• Use a Yard Fogger. When setting up a camp for a few days, I use the Cutter Backyard Bug Control flogger to knock down insects, arachnids and other “bugs” around my RV, especially the areas where we will be spending most of our time outside, e.g the area around the fire pit and picnic table. This makes my camping experience much more enjoyable.

Note: At home I also use Cutter’s Backyard Bug Control which attaches to a water hose to spray everything, including patios, chairs, walls, bushes, grass, sidewalks, etc.

  • Use citronella candles. When outdoors, I always put out a few citronella candles in the evening when mosquitoes and other biting insects are most active.
  • Build a Campfire. I love campfires and cooking over wood. The smoke from these fires is also a good way to keep insects away.

    How to Avoid Mosquitoes and Tick Bites

    How to Avoid Mosquitoes and Tick Bites

Above Photo: We are camping on the beach at Ft. Clinch State Park in Florida. The nightly campfire was used to keep insects away, often used to cook dinner (several times consisting of the fish we caught in the surf).

  • Use a large fan. Most campsites these days offer electrical connections. If you do have electric, consider carrying a large fan with you. You can set this up to keep insects off of you while you are relaxing and off you and your food while eating. It works great! (I know it is a bit of “cheat”, but you can also use the fan to get your wood fire started quickly!)
  • Get a Bug-Zapper. I know it sounds like a “only available on TV” commercial, but these small tennis racket looking devices do work, and the Bug Zapper – ZAP Master by Intellectual Solutions, Inc. works well. Plus, you get the satisfaction of attacking and “zapping” the insects that are usually attacking you! (This handy device is available at Wal-Mart for about $8 to $15.)
  • Of course, try to avoid being outside around sunup and sunset when mosquitoes are most active and feeding. If necessary to go out during these times, keep a pair of large pants and a large long-sleeve shirt handy so you can slip it on before going outside.


When to Seek Medical Attention

If the person bitten develops a rash, especially a bullet-shaped rash or develops a fever, have that person obtain medical assistance. A classic symptom of a tick infection is an intermittent low-grade fever. West Nile disease symptoms include fever, headaches, body aches, tiredness, vomiting and sometimes a rash on the trunk of the body. If you think you have been bitten by a mosquito have a high fever and severe headaches, you should seek medical assistance.


Some Additional Information About Spiders and Ticks

How to Avoid Spider Bites

How to Avoid Spider Bites

  • Use insect repellent (anything with DEET or Picaridin will normally work well to repel spiders and ticks and arachnids in general).
  • Be very careful of the Black Widow and Brown Recluse Spider which are particularly dangerous and bites must be treated by medical personnel as soon as possible; if bitten by any spider, take a picture of it with your camera or cell phone camera in case you have a severe reaction (it makes it easier for medical personnel to diagnose and treat properly).

Note: Black Widow Spiders are relatively small with a red hourglass shape on its belly; the Brown Recluse Spider (pictured right) is about an inch long and has a shape that looks like a violin on the upper part of its back.

  • Check your shoes for spiders, scorpions or tarantulas before you put them on.
  • At least once a day, and after a hike or bike ride on trails, check for ticks. (Please be sure to check your pets for ticks as well.)
  • If you have a pet, discuss with your veterinarian how best to prevent bites and avoid all vector-borne diseases for your best-friend. Tick-collars are generally okay, but do not apply any insect repellent to your pet unless specifically approved by your veterinarian.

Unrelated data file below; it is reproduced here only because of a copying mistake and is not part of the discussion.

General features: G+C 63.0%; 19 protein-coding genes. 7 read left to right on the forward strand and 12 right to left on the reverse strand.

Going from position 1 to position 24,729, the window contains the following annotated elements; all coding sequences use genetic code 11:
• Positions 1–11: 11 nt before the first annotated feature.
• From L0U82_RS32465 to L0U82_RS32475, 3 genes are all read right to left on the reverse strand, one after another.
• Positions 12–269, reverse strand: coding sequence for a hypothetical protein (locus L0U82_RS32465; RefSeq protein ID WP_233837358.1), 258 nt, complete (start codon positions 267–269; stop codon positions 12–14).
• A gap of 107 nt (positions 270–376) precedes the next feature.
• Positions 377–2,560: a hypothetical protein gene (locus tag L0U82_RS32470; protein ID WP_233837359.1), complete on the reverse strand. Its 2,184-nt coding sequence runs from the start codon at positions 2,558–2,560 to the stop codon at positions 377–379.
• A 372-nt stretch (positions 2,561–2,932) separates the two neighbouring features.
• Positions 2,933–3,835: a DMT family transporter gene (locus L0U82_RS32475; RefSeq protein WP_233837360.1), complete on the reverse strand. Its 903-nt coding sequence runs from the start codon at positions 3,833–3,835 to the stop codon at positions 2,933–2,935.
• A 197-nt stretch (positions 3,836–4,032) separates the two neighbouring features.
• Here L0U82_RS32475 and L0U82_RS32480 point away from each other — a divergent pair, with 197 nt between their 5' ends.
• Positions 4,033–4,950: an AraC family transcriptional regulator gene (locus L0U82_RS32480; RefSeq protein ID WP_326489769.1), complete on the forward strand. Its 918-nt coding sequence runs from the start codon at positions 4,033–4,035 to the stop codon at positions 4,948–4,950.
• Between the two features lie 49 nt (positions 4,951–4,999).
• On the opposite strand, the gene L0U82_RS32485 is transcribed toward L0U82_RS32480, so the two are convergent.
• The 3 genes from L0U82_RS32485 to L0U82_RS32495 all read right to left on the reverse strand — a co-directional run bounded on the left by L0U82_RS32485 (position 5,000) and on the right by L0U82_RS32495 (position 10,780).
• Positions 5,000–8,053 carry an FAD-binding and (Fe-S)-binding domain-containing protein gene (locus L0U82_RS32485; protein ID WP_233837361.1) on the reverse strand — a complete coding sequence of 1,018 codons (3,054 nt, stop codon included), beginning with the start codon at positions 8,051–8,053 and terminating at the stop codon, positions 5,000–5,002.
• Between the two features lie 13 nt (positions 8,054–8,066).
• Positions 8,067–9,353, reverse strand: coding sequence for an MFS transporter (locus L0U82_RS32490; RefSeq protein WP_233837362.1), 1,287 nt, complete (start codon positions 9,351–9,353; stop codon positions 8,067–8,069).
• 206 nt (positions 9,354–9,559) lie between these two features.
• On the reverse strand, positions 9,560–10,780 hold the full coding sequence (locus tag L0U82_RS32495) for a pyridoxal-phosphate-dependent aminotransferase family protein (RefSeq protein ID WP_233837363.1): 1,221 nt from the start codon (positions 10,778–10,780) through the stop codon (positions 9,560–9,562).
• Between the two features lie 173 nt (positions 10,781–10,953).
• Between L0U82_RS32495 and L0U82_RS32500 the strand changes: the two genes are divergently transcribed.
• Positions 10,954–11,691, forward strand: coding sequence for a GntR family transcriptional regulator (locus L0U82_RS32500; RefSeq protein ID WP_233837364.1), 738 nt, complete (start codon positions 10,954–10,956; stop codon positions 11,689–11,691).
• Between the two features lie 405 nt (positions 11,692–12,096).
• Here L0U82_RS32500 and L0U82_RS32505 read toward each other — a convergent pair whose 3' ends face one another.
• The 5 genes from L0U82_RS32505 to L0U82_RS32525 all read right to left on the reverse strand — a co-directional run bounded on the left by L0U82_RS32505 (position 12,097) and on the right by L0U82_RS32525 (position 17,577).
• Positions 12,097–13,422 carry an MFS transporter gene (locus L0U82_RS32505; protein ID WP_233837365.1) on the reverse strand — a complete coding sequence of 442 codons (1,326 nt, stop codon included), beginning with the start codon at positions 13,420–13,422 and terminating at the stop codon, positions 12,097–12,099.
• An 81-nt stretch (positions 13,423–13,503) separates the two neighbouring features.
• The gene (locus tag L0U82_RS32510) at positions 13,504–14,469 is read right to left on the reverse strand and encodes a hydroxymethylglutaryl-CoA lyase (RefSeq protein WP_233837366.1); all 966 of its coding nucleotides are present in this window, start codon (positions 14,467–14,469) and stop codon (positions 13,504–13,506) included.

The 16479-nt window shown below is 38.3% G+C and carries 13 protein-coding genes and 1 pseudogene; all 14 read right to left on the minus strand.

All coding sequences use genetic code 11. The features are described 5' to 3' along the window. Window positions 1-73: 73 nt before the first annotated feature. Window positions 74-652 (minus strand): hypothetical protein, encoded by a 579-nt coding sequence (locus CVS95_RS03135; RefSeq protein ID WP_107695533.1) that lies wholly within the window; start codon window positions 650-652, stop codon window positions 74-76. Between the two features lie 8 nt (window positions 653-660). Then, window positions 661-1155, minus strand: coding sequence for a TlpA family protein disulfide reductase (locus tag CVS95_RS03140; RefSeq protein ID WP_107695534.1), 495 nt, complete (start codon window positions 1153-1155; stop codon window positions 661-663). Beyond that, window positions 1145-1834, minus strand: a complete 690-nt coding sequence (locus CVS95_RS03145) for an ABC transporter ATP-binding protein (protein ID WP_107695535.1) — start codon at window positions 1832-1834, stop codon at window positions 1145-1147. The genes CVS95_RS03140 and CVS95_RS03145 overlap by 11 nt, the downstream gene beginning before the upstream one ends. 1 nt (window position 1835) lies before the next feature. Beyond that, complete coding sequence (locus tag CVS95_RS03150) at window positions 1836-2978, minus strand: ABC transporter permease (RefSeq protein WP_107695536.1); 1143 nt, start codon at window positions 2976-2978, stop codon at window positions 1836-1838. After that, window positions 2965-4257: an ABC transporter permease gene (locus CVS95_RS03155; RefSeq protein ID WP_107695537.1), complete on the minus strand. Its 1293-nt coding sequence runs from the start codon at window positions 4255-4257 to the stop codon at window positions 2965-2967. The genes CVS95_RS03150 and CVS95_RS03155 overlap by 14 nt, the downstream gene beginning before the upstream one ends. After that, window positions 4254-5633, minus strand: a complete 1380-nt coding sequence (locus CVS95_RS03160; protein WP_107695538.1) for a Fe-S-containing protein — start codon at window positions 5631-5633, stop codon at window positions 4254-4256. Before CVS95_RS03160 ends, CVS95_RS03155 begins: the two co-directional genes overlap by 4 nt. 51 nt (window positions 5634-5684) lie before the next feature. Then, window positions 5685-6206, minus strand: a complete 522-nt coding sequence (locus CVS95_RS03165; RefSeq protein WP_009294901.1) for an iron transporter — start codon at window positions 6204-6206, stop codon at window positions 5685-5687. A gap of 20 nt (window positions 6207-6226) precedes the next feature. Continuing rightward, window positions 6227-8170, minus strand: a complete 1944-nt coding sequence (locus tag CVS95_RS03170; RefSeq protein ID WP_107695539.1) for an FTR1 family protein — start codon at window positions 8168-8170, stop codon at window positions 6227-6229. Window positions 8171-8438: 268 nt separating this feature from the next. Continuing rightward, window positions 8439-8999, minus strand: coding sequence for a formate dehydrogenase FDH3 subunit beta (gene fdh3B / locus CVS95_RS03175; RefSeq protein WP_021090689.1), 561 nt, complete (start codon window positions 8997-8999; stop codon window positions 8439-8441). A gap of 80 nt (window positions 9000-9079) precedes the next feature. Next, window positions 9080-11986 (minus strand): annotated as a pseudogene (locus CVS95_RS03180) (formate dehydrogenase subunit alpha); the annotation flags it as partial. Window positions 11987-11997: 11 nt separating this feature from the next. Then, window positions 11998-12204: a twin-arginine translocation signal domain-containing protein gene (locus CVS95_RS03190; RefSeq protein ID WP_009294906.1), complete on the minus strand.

Note: Since spiders build webs and can “float” on a string of silk they produce, you can come into contact with them virtually anywhere outdoors, i.e. you do not have to be walking in tall grass or be in contact with bushes. The same is true for ticks. I have seen many times a tick will “jump-off” a leaf or bush (intentionally or not I do not know) and “float” in a slight wind. If it lands on a host (such as you), it frequently starts finding a nice spot for its meal of blood.


Safely Removing Ticks

Tick bites can cause a number of diseases, including the bacterial types of diseases such as Lyme disease and Rocky Mountain Spotted Fever, so do not be complacent about checking for ticks. Lyme disease is carried by the Ixodes tick (called deer ticks or black-legged ticks). They are very small, about the size of one or two ball-point pen marks, and hard to see. The most common ticks in North America are the American Dog or the Lone Star ticks; they are about the diameter of a pencil eraser’s head.

Note: The deer ticks are so small they are very hard to find unless they are moving; I suggest you pack and use a hand-held magnifying device, preferably one with a built-in light to aid you when doing the very necessary nightly full-body search for ticks. I use one from Carson that works well and has a fold-up handle for ease of packing.

The methods many people use to remove a tick (such as touching with a smoldering match or cigarette, putting on something to smother the tick such as petroleum jelly, kerosene, etc.) should NOT be used! Such methods may cause the tick to expel its fluids into the victim. The recommended method is to:

  • Use a small pair of tweezers to grab the body of the exposed tick as close as possible to the buried head (Note: be sure to pack tweezers in your camping First Aid Kit.)
  • In a smooth, firm motion, pull the tick straight back to expose the head
  • Wash the area around the bite with soap and water
  • Do not try to dig into the skin to get any remaining tick parts as this may cause an infection; let these parts expel themselves naturally
  • Make a note of the size and shape of the tick (or better yet, take a picture of it with your camera or cell phone camera) and monitor the person for several weeks to ensure no rash develops; if anything does not look right, have your doctor check it out.

Note: To preserve a tick that has bitten someone, you can either wrap in a damp piece of a paper-towel and place in a zipped plastic bag; or place it in a small bottle then cover it with alcohol. While usually not necessary to preserve a tick, it can be used in some cases to help identify exactly the type of infection a person has; if an infection does develop.

If the person bitten develops a rash, especially a bullet-shaped rash or develops a fever, have that person obtain medical assistance. A classic symptom of a tick infection is an intermittent low-grade fever.


Dan Dudek has been an avid camper for most of his life, an Eagle Scout and has served on staff at a regional scout summer campground. Dan has tent camped for many years, and now with his wife enjoys RVing. He is also an experienced international traveler; an occasional hunter (turkey and deer); and enjoys sailing, biking, hiking and other out-door sports.